After an individual goes home from the hospital with their first myocardial infarction, he or she is often anxious about what will happen next. I usually make the house call within 1 week of discharge and use the visit to review medications, answer questions that may not have been dealt with in the hospital, and take a walk with the patient. Going back to my Army days in the 1970s as a Chief of Cardiology, I found that these home visits for patients with infarction greatly reduced stress, both for the patient and their families, and helped to prevent readmission and reinfarction.3

Another situation in which I make house calls is after a patient has been discharged from the hospital with their first episode of heart failure, with or without a myocardial infarction. During these visits, I review medications, diet, and body weight, and I take a walk with the patient. Again, I have found that these house calls reduce patient stress and the incidence of readmission.

Finally, I will make a house call as part of a geriatric assessment for elderly homebound patients who are new to me. During these visits, I try to make sure the home is safe from obstructions that can cause falls and answer questions the family may have. Again, hospital readmissions and falls are reduced by these visits to the home. The home visit opens up new vistas, proving that you don’t really know a patient until you see them in their home.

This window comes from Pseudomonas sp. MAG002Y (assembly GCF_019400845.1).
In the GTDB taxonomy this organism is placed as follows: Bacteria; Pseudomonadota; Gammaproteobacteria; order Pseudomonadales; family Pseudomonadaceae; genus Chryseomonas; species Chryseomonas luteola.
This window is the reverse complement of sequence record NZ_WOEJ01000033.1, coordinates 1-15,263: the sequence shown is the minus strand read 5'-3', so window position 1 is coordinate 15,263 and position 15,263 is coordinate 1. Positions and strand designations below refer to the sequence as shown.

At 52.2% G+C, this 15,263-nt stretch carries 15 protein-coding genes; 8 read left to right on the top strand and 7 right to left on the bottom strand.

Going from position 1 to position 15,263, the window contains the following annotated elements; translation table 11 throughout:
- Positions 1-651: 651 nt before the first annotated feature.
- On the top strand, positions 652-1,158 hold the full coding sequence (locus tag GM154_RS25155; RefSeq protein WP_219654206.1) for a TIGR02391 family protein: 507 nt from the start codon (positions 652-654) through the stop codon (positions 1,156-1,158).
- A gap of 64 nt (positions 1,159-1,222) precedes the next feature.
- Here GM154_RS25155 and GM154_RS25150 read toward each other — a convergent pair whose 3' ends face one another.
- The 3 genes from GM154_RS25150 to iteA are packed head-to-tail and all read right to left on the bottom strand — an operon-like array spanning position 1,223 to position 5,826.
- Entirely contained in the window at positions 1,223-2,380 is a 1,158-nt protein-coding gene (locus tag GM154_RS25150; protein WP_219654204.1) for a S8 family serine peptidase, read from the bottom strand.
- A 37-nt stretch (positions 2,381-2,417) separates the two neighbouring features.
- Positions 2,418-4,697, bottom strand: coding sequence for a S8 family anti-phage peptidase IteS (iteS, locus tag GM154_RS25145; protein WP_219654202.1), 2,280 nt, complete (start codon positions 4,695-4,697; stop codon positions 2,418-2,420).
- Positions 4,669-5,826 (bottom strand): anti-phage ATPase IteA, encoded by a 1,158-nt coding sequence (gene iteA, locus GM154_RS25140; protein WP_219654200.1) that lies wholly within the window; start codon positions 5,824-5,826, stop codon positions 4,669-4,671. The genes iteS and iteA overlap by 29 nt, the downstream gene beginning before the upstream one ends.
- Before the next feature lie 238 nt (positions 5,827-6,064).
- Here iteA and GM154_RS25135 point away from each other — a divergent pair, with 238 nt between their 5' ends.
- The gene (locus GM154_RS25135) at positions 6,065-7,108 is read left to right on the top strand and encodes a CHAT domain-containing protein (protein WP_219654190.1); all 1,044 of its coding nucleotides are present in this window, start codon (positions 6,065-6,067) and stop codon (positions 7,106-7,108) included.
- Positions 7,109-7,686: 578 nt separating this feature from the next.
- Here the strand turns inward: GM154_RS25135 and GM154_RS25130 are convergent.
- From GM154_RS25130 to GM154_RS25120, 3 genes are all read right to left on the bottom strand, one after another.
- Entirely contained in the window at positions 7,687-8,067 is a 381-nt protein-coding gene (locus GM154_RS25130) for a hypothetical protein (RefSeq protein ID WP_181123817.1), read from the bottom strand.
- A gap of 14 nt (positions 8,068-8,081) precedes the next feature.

In most medicine practices, we see our patients in the hospital and in the office, but not in the environment where they spend the most time, the home. There are situations where a home visit can complement the care we provide patients as I have illustrated, and I strongly advocate that the house call be a part of the teaching program in medical schools, nursing schools, and residency training. I also advocate the reinforcement of its application in medical practice where the house call can and should be supported. Not only is it clearly cost-effective, but it is also the right thing to do in contemporary health care.

To read this article in its entirety please visit our website.

-William H. Frishman, MD, MACP

This article originally appeared in the August issue  of The American Journal of Medicine.

Comments are closed.

UA-42320404-1